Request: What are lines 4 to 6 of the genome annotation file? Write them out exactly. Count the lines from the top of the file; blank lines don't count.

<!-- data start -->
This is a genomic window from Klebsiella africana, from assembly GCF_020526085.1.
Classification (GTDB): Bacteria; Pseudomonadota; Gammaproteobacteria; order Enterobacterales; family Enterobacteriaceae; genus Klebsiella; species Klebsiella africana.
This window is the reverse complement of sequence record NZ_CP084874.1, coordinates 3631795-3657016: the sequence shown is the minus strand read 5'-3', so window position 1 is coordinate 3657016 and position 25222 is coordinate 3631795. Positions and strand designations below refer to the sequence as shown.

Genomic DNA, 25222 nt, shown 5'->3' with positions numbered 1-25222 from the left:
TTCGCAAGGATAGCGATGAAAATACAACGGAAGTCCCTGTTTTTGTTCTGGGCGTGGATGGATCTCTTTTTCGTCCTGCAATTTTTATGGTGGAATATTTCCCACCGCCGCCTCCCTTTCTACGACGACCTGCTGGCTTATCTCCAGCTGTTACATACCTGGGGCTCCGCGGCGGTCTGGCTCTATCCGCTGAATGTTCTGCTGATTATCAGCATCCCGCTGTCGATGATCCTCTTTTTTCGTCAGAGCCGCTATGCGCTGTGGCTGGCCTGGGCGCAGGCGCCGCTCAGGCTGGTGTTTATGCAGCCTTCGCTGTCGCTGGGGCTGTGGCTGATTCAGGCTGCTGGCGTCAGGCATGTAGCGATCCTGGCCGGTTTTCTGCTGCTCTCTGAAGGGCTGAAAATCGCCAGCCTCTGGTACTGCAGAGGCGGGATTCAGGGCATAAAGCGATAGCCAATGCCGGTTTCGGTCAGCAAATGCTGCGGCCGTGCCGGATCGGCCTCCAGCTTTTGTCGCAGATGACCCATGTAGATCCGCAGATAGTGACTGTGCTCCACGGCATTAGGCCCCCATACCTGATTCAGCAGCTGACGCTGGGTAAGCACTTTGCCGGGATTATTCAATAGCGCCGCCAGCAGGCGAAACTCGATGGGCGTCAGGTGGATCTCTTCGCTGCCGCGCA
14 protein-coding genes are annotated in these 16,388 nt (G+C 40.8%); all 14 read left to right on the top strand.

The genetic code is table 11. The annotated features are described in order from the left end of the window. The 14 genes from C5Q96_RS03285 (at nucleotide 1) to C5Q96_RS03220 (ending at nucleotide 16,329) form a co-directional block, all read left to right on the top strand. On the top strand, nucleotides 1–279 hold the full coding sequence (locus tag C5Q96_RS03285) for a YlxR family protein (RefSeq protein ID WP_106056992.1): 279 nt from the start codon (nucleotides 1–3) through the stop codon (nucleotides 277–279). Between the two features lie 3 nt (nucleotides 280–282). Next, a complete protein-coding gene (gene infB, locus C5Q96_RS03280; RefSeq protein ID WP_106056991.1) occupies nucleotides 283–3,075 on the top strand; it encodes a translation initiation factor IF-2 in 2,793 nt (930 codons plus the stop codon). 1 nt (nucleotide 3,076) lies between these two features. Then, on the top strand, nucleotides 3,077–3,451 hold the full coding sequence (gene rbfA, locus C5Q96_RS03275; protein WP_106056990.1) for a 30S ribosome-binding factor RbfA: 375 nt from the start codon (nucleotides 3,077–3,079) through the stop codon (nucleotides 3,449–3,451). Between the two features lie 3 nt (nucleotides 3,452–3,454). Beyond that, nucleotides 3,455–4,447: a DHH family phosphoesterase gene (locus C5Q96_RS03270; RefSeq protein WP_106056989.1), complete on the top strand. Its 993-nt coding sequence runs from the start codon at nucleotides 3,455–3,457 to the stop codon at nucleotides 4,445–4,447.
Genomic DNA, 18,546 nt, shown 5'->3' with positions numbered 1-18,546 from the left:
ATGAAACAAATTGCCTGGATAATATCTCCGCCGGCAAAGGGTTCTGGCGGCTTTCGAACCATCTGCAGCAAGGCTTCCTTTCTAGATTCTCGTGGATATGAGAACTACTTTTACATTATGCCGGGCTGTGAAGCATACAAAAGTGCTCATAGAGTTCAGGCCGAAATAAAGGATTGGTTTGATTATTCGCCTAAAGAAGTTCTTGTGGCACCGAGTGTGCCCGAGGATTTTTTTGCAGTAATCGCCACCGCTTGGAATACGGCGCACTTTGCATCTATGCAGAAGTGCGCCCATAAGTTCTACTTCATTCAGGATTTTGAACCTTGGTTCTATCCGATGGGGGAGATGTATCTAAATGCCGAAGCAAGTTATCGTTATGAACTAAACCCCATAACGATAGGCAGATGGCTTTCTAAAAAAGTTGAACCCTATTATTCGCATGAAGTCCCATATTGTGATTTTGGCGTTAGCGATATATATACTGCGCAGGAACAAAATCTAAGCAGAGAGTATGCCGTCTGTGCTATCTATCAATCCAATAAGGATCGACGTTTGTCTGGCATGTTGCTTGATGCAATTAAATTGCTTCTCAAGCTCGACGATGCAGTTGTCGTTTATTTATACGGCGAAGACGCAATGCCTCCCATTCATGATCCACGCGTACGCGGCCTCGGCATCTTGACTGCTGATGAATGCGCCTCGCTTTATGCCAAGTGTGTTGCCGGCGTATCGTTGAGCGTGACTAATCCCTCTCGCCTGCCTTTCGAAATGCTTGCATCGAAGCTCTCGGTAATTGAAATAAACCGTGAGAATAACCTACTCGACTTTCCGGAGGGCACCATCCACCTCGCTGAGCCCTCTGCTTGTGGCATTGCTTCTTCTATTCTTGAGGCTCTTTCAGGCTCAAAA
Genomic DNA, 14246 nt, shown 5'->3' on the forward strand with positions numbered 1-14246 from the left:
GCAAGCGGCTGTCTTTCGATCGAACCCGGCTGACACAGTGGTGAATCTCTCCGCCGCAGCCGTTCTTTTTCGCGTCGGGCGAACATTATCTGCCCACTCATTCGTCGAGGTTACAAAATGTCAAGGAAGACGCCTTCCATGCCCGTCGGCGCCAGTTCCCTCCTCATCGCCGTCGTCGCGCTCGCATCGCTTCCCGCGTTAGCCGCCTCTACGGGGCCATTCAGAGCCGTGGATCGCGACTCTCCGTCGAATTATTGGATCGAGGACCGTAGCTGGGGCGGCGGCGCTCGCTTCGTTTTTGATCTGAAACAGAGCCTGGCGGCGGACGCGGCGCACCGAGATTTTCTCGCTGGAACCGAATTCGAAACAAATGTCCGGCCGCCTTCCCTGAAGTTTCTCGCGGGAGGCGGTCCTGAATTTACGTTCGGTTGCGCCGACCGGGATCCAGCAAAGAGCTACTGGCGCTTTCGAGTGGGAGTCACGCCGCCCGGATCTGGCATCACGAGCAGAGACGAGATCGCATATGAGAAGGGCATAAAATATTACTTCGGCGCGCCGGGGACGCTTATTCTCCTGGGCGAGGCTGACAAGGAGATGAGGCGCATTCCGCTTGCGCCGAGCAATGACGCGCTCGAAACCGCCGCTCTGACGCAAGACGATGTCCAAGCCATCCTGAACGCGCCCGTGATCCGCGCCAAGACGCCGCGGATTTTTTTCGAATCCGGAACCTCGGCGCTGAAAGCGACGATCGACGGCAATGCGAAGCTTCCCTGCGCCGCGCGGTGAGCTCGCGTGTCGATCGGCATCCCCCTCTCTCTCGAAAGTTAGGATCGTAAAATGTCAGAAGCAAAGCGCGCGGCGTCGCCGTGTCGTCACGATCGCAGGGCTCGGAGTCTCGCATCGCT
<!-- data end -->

Genomic DNA, 25222 nt, shown 5'->3' with positions numbered 1-25222 from the left:
TTCGCAAGGATAGCGATGAAAATACAACGGAAGTCCCTGTTTTTGTTCTGGGCGTGGATGGATCTCTTTTTCGTCCTGCAATTTTTATGGTGGAATATTTCCCACCGCCGCCTCCCTTTCTACGACGACCTGCTGGCTTATCTCCAGCTGTTACATACCTGGGGCTCCGCGGCGGTCTGGCTCTATCCGCTGAATGTTCTGCTGATTATCAGCATCCCGCTGTCGATGATCCTCTTTTTTCGTCAGAGCCGCTATGCGCTGTGGCTGGCCTGGGCGCAGGCGCCGCTCAGGCTGGTGTTTATGCAGCCTTCGCTGTCGCTGGGGCTGTGGCTGATTCAGGCTGCTGGCGTCAGGCATGTAGCGATCCTGGCCGGTTTTCTGCTGCTCTCTGAAGGGCTGAAAATCGCCAGCCTCTGGTACTGCAGAGGCGGGATTCAGGGCATAAAGCGATAGCCAATGCCGGTTTCGGTCAGCAAATGCTGCGGCCGTGCCGGATCGGCCTCCAGCTTTTGTCGCAGATGACCCATGTAGATCCGCAGATAGTGACTGTGCTCCACGGCATTAGGCCCCCATACCTGATTCAGCAGCTGACGCTGGGTAAGCACTTTGCCGGGATTATTCAATAGCGCCGCCAGCAGGCGAAACTCGATGGGCGTCAGGTGGATCTCTTCGCTGCCGCGCA
14 protein-coding genes are annotated in these 16,388 nt (G+C 40.8%); all 14 read left to right on the top strand.